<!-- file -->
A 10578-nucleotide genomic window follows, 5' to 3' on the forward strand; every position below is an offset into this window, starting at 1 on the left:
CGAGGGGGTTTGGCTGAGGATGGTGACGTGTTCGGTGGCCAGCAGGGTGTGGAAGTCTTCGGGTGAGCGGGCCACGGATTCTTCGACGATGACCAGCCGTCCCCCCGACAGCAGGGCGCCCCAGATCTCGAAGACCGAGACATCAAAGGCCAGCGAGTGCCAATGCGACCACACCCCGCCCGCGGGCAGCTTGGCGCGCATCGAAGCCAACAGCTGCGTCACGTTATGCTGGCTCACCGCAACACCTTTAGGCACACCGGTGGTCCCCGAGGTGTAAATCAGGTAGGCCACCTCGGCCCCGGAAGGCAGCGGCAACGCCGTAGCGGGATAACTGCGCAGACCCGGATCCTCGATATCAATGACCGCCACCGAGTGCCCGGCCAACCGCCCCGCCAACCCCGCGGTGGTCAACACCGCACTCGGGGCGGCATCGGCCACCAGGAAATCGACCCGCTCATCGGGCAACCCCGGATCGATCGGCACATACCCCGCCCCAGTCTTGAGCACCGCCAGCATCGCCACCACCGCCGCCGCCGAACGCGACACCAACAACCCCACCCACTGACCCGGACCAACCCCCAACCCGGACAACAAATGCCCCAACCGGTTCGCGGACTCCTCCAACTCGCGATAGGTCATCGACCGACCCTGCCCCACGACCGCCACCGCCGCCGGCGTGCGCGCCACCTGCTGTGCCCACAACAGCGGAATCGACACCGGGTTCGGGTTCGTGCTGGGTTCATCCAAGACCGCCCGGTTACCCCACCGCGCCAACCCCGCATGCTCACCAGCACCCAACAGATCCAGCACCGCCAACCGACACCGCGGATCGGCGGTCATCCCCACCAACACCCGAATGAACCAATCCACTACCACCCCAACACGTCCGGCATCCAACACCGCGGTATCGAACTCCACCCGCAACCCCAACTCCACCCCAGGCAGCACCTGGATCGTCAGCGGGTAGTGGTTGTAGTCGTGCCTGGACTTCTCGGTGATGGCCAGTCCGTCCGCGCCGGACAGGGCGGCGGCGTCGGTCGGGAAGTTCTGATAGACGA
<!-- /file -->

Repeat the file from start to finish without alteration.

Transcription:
A 10578-nucleotide genomic window follows, 5' to 3' on the forward strand; every position below is an offset into this window, starting at 1 on the left:
CGAGGGGGTTTGGCTGAGGATGGTGACGTGTTCGGTGGCCAGCAGGGTGTGGAAGTCTTCGGGTGAGCGGGCCACGGATTCTTCGACGATGACCAGCCGTCCCCCCGACAGCAGGGCGCCCCAGATCTCGAAGACCGAGACATCAAAGGCCAGCGAGTGCCAATGCGACCACACCCCGCCCGCGGGCAGCTTGGCGCGCATCGAAGCCAACAGCTGCGTCACGTTATGCTGGCTCACCGCAACACCTTTAGGCACACCGGTGGTCCCCGAGGTGTAAATCAGGTAGGCCACCTCGGCCCCGGAAGGCAGCGGCAACGCCGTAGCGGGATAACTGCGCAGACCCGGATCCTCGATATCAATGACCGCCACCGAGTGCCCGGCCAACCGCCCCGCCAACCCCGCGGTGGTCAACACCGCACTCGGGGCGGCATCGGCCACCAGGAAATCGACCCGCTCATCGGGCAACCCCGGATCGATCGGCACATACCCCGCCCCAGTCTTGAGCACCGCCAGCATCGCCACCACCGCCGCCGCCGAACGCGACACCAACAACCCCACCCACTGACCCGGACCAACCCCCAACCCGGACAACAAATGCCCCAACCGGTTCGCGGACTCCTCCAACTCGCGATAGGTCATCGACCGACCCTGCCCCACGACCGCCACCGCCGCCGGCGTGCGCGCCACCTGCTGTGCCCACAACAGCGGAATCGACACCGGGTTCGGGTTCGTGCTGGGTTCATCCAAGACCGCCCGGTTACCCCACCGCGCCAACCCCGCATGCTCACCAGCACCCAACAGATCCAGCACCGCCAACCGACACCGCGGATCGGCGGTCATCCCCACCAACACCCGAATGAACCAATCCACTACCACCCCAACACGTCCGGCATCCAACACCGCGGTATCGAACTCCACCCGCAACCCCAACTCCACCCCAGGCAGCACCTGGATCGTCAGCGGGTAGTGGTTGTAGTCGTGCCTGGACTTCTCGGTGATGGCCAGTCCGTCCGCGCCGGACAGGGCGGCGGCGTCGGTCGGGAAGTTCTGATAGACGA